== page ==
"See this is it, it's been such a driving part of Lena's character for as long as I've played her. It's been talked about, it's been reasons why she's done something, it's been reasons why she's not done something. This has been the sort of all-prevalent overriding character in her life, and then finally to have him on the scene and to work with him and interact with him, you kinda just don't want to f—k up. It's just such a responsibility to this relationship because so much comes from it for Lena. For me, that if I got it wrong, it was going to do a disservice to the character that the writers, the producers, and I had sort of made together. It was a lot. You want to get it right."

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Jon Cryer seemed like an unexpected choice for the character at first, since most people know him from his comedic roles, but McGrath was just as surprised and impressed as the rest of the world when she saw Cryer's performance.

"You have this idea of Jon Cryer as a wonderful comedic actor, and there is always this huge comedic element to supervillains. They can be played very broadly, they can be played for laughs, and in my head, I think I just kind of thought that was the way that they were going with the casting, and he came in and played it so completely the other way. He played this very nuanced, very calm, very gentle character, and then when he has his moments of supervillain and malevolence and evil, it's so shocking, and you're completely taken aback."

That surprise element to the Supergirl version of Lex makes for what McGrath thinks is the best version of Lex we've ever seen. (And Michael Rosenbaum, who played the character on Smallville for 10 years, also approved of the performance.)

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Having an actual Lex, rather than just an imagined guy in jail, did change the way McGrath looks at her character, because now that hugely important relationship is a lot more real.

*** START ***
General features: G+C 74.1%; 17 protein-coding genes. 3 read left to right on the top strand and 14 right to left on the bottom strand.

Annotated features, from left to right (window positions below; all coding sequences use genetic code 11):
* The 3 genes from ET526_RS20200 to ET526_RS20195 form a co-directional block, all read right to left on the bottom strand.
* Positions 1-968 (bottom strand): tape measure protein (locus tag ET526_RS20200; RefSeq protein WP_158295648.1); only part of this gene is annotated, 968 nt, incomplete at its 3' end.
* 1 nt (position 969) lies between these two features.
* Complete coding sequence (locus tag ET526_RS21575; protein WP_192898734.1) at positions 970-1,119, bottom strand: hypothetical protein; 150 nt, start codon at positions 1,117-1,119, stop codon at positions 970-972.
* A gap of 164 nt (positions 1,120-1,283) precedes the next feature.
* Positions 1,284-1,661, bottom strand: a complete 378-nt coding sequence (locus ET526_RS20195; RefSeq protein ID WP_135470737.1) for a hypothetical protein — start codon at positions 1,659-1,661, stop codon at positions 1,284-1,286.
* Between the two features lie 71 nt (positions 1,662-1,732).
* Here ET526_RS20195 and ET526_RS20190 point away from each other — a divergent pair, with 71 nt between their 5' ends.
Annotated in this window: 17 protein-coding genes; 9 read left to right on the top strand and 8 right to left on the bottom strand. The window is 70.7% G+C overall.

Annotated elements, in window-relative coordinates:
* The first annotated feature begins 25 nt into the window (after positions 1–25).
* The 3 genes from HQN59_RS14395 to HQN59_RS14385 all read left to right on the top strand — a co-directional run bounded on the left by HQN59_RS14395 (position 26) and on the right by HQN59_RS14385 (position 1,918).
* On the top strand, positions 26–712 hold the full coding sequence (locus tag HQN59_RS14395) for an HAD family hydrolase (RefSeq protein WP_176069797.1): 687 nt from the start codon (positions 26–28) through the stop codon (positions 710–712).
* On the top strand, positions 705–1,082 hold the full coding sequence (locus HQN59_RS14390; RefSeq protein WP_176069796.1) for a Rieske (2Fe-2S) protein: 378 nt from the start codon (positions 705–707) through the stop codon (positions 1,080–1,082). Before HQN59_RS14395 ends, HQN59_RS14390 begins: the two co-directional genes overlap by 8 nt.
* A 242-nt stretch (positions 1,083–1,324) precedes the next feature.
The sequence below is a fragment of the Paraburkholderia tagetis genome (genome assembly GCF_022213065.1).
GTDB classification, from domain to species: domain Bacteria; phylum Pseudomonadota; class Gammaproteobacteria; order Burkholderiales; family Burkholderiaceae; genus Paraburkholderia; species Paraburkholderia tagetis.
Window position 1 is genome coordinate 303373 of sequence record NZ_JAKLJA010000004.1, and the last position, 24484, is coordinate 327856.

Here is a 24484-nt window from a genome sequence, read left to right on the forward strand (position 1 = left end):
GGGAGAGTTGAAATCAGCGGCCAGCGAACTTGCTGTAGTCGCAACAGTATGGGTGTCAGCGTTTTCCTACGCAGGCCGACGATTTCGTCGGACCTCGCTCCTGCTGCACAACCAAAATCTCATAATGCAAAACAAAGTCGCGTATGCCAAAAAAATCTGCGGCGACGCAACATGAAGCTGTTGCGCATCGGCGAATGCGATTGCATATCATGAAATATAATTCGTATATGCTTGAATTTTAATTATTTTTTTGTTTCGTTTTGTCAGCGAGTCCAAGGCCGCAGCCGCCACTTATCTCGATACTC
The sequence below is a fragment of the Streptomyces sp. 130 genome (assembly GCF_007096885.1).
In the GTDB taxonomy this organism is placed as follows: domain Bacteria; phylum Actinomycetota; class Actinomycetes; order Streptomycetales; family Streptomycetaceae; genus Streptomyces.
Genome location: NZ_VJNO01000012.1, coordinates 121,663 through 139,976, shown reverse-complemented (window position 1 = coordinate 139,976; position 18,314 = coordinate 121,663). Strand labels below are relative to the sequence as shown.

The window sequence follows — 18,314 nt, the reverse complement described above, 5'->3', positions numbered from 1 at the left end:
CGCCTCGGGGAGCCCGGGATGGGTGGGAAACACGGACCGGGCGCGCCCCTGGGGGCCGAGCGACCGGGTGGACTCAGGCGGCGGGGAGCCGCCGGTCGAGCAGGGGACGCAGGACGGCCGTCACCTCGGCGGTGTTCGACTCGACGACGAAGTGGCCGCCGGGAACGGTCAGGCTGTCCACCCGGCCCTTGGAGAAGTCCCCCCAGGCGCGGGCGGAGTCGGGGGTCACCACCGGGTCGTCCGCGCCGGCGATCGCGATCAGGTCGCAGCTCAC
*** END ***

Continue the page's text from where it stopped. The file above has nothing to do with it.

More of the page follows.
"You have a face to it, and then you don't have an imaginary relationship in your mind. Now you can see it, and now anytime I think of it, because obviously Lena references her brother all the time, I'm going to be referencing, in my head, that relationship we've created. It makes it easier, because it's a real, tangible thing, but now also the weight of that relationship is very real for her, rather than being something sort of bizarrely imaginary."

With Lex becoming very real, Lena's focus on catching and defeating him becomes more real, and as McGrath said, focused Lena is a dangerous Lena. She can't, however, say if that dangerous Lena is on a path similar to her brother's.

"It's funny. Everybody expects her to be a certain thing because she's a Luthor, but this show never gives you what you expect. It turns everything on its head. It gives you something different. Tessmacher is such an amazing example of that. The Tessmacher in the comics is very closely allied with Lex, but we spent two years thinking oh no, they haven't given us that, and then when it finally does happen, you're so completely shocked, and it's unexpected."

Over the next few episodes, McGrath says, we'll come to understand Eve's full involvement in Lex's plans and betrayal of Lena, but "like anything, it's not going to be what you expect."

"So I will say that the Lena you get in the show is not going to be what you've expected, and a focused Lena is a very dangerous thing, but that doesn't necessarily mean what you think it might mean. Or it could!"

The same unexpected nature goes for Lena's relationship with Supergirl, and obviously also Kara. While there are certainly parallels between the Supergirl/Lena relationship and the Superman/Lex relationship, Lena says it's been evolved into "something that you haven't seen before."

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"I think that's why people have taken it to heart, because in us making it our own, I think people have been taking it for themselves. Yes, it's similar to what you've seen before, but only in its infancy. I think where it is now, it's become something individual and it's become something that is just theirs, and it's just the show's, and it's just the fans', which I think is what makes it compelling and what's made it so popular as a relationship, that it just exists now as its own thing."